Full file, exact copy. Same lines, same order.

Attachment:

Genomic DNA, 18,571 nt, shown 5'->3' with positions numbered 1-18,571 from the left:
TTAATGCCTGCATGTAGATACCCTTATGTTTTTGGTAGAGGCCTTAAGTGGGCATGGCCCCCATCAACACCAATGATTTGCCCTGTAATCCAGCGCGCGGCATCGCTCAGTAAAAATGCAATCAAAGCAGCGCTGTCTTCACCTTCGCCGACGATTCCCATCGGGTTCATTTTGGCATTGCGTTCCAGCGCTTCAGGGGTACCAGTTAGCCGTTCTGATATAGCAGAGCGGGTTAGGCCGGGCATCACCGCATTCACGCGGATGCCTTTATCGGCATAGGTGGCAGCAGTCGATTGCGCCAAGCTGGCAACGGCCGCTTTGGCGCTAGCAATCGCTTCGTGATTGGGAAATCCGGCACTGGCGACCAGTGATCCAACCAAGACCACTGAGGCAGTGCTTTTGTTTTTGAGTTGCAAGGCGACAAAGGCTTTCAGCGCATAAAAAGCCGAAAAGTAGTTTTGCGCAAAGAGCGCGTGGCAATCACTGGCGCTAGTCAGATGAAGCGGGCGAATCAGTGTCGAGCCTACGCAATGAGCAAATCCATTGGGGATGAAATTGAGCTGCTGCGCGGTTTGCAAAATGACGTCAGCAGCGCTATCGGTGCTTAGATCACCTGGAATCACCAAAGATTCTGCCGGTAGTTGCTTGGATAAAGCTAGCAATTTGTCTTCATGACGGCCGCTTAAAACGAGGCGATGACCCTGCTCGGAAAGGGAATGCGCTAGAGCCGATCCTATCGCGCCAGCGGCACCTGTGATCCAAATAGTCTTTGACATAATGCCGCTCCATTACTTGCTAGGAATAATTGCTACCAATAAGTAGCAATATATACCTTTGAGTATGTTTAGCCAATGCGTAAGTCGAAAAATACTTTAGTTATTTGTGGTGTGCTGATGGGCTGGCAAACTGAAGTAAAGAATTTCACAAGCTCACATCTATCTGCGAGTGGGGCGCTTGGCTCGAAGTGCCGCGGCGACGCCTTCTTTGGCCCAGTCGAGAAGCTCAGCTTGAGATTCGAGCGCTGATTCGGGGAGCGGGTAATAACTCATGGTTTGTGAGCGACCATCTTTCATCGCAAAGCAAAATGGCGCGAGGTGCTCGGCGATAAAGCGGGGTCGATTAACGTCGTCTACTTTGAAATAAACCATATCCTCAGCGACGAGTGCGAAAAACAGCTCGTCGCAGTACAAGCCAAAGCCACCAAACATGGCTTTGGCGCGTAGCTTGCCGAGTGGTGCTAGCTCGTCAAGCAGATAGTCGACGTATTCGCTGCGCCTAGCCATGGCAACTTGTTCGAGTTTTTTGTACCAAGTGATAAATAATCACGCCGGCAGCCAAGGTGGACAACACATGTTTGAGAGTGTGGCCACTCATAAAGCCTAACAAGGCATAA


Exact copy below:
Genomic DNA, 18,571 nt, shown 5'->3' with positions numbered 1-18,571 from the left:
TTAATGCCTGCATGTAGATACCCTTATGTTTTTGGTAGAGGCCTTAAGTGGGCATGGCCCCCATCAACACCAATGATTTGCCCTGTAATCCAGCGCGCGGCATCGCTCAGTAAAAATGCAATCAAAGCAGCGCTGTCTTCACCTTCGCCGACGATTCCCATCGGGTTCATTTTGGCATTGCGTTCCAGCGCTTCAGGGGTACCAGTTAGCCGTTCTGATATAGCAGAGCGGGTTAGGCCGGGCATCACCGCATTCACGCGGATGCCTTTATCGGCATAGGTGGCAGCAGTCGATTGCGCCAAGCTGGCAACGGCCGCTTTGGCGCTAGCAATCGCTTCGTGATTGGGAAATCCGGCACTGGCGACCAGTGATCCAACCAAGACCACTGAGGCAGTGCTTTTGTTTTTGAGTTGCAAGGCGACAAAGGCTTTCAGCGCATAAAAAGCCGAAAAGTAGTTTTGCGCAAAGAGCGCGTGGCAATCACTGGCGCTAGTCAGATGAAGCGGGCGAATCAGTGTCGAGCCTACGCAATGAGCAAATCCATTGGGGATGAAATTGAGCTGCTGCGCGGTTTGCAAAATGACGTCAGCAGCGCTATCGGTGCTTAGATCACCTGGAATCACCAAAGATTCTGCCGGTAGTTGCTTGGATAAAGCTAGCAATTTGTCTTCATGACGGCCGCTTAAAACGAGGCGATGACCCTGCTCGGAAAGGGAATGCGCTAGAGCCGATCCTATCGCGCCAGCGGCACCTGTGATCCAAATAGTCTTTGACATAATGCCGCTCCATTACTTGCTAGGAATAATTGCTACCAATAAGTAGCAATATATACCTTTGAGTATGTTTAGCCAATGCGTAAGTCGAAAAATACTTTAGTTATTTGTGGTGTGCTGATGGGCTGGCAAACTGAAGTAAAGAATTTCACAAGCTCACATCTATCTGCGAGTGGGGCGCTTGGCTCGAAGTGCCGCGGCGACGCCTTCTTTGGCCCAGTCGAGAAGCTCAGCTTGAGATTCGAGCGCTGATTCGGGGAGCGGGTAATAACTCATGGTTTGTGAGCGACCATCTTTCATCGCAAAGCAAAATGGCGCGAGGTGCTCGGCGATAAAGCGGGGTCGATTAACGTCGTCTACTTTGAAATAAACCATATCCTCAGCGACGAGTGCGAAAAACAGCTCGTCGCAGTACAAGCCAAAGCCACCAAACATGGCTTTGGCGCGTAGCTTGCCGAGTGGTGCTAGCTCGTCAAGCAGATAGTCGACGTATTCGCTGCGCCTAGCCATGGCAACTTGTTCGAGTTTTTTGTACCAAGTGATAAATAATCACGCCGGCAGCCAAGGTGGACAACACATGTTTGAGAGTGTGGCCACTCATAAAGCCTAACAAGGCATAA